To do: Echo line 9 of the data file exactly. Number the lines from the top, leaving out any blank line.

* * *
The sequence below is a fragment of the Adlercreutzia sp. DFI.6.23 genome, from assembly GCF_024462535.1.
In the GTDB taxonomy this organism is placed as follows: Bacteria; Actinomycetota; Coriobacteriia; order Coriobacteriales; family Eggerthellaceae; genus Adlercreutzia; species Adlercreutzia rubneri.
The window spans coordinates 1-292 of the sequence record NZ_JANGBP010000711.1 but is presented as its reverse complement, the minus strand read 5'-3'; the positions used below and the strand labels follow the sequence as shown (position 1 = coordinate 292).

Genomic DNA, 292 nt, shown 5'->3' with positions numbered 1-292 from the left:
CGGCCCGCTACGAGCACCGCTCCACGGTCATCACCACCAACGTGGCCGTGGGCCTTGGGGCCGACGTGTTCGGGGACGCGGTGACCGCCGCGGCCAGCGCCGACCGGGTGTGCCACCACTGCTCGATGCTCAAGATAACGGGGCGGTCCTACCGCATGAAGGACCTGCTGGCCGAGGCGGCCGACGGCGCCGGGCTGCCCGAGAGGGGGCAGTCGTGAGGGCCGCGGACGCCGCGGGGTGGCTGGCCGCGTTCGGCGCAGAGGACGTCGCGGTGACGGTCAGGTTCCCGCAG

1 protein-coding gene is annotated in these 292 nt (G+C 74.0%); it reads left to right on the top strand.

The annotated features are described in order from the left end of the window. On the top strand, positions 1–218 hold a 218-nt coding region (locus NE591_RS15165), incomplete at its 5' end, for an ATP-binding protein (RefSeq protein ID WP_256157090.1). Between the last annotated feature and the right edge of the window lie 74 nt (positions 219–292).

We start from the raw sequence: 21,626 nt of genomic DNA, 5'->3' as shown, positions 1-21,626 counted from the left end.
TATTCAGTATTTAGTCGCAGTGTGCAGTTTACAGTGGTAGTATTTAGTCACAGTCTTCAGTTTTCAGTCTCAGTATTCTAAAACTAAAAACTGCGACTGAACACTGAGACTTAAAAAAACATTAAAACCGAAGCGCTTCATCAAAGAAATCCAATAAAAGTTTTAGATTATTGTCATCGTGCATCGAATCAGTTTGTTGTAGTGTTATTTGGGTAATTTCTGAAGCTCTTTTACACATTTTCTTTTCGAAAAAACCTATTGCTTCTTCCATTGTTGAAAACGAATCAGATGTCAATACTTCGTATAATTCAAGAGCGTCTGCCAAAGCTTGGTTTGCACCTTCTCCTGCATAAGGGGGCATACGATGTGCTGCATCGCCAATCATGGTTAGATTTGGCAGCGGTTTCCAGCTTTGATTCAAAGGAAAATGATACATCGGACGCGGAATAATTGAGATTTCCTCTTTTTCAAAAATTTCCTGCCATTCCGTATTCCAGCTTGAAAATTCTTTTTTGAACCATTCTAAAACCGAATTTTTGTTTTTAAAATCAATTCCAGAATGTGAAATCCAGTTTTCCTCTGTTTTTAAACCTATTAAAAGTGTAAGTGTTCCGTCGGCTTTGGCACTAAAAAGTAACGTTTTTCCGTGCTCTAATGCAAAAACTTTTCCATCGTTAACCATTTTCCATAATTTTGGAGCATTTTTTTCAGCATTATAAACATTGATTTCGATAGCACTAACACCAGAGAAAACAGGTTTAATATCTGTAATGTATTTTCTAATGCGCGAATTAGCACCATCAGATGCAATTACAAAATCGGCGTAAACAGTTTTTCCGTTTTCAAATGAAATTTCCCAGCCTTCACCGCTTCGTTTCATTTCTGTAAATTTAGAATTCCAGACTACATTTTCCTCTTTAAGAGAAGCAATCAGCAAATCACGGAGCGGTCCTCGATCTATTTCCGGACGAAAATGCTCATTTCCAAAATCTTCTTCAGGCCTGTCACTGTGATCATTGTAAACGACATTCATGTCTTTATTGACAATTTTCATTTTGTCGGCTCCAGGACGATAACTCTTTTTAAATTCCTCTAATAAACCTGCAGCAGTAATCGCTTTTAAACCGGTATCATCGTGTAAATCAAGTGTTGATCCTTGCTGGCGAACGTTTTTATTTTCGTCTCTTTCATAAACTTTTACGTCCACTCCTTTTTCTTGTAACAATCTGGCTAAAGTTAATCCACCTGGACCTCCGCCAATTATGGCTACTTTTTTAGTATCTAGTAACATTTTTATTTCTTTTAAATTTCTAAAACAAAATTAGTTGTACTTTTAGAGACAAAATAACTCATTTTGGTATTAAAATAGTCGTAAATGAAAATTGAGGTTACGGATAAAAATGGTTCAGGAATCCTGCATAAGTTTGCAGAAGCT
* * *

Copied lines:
TATTCAGTATTTAGTCGCAGTGTGCAGTTTACAGTGGTAGTATTTAGTCACAGTCTTCAGTTTTCAGTCTCAGTATTCTAAAACTAAAAACTGCGACTGAACACTGAGACTTAAAAAAACATTAAAACCGAAGCGCTTCATCAAAGAAATCCAATAAAAGTTTTAGATTATTGTCATCGTGCATCGAATCAGTTTGTTGTAGTGTTATTTGGGTAATTTCTGAAGCTCTTTTACACATTTTCTTTTCGAAAAAACCTATTGCTTCTTCCATTGTTGAAAACGAATCAGATGTCAATACTTCGTATAATTCAAGAGCGTCTGCCAAAGCTTGGTTTGCACCTTCTCCTGCATAAGGGGGCATACGATGTGCTGCATCGCCAATCATGGTTAGATTTGGCAGCGGTTTCCAGCTTTGATTCAAAGGAAAATGATACATCGGACGCGGAATAATTGAGATTTCCTCTTTTTCAAAAATTTCCTGCCATTCCGTATTCCAGCTTGAAAATTCTTTTTTGAACCATTCTAAAACCGAATTTTTGTTTTTAAAATCAATTCCAGAATGTGAAATCCAGTTTTCCTCTGTTTTTAAACCTATTAAAAGTGTAAGTGTTCCGTCGGCTTTGGCACTAAAAAGTAACGTTTTTCCGTGCTCTAATGCAAAAACTTTTCCATCGTTAACCATTTTCCATAATTTTGGAGCATTTTTTTCAGCATTATAAACATTGATTTCGATAGCACTAACACCAGAGAAAACAGGTTTAATATCTGTAATGTATTTTCTAATGCGCGAATTAGCACCATCAGATGCAATTACAAAATCGGCGTAAACAGTTTTTCCGTTTTCAAATGAAATTTCCCAGCCTTCACCGCTTCGTTTCATTTCTGTAAATTTAGAATTCCAGACTACATTTTCCTCTTTAAGAGAAGCAATCAGCAAATCACGGAGCGGTCCTCGATCTATTTCCGGACGAAAATGCTCATTTCCAAAATCTTCTTCAGGCCTGTCACTGTGATCATTGTAAACGACATTCATGTCTTTATTGACAATTTTCATTTTGTCGGCTCCAGGACGATAACTCTTTTTAAATTCCTCTAATAAACCTGCAGCAGTAATCGCTTTTAAACCGGTATCATCGTGTAAATCAAGTGTTGATCCTTGCTGGCGAACGTTTTTATTTTCGTCTCTTTCATAAACTTTTACGTCCACTCCTTTTTCTTGTAACAATCTGGCTAAAGTTAATCCACCTGGACCTCCGCCAATTATGGCTACTTTTTTAGTATCTAGTAACATTTTTATTTCTTTTAAATTTCTAAAACAAAATTAGTTGTACTTTTAGAGACAAAATAACTCATTTTGGTATTAAAATAGTCGTAAATGAAAATTGAGGTTACGGATAAAAATGGTTCAGGAATCCTGCATAAGTTTGCAGAAGCT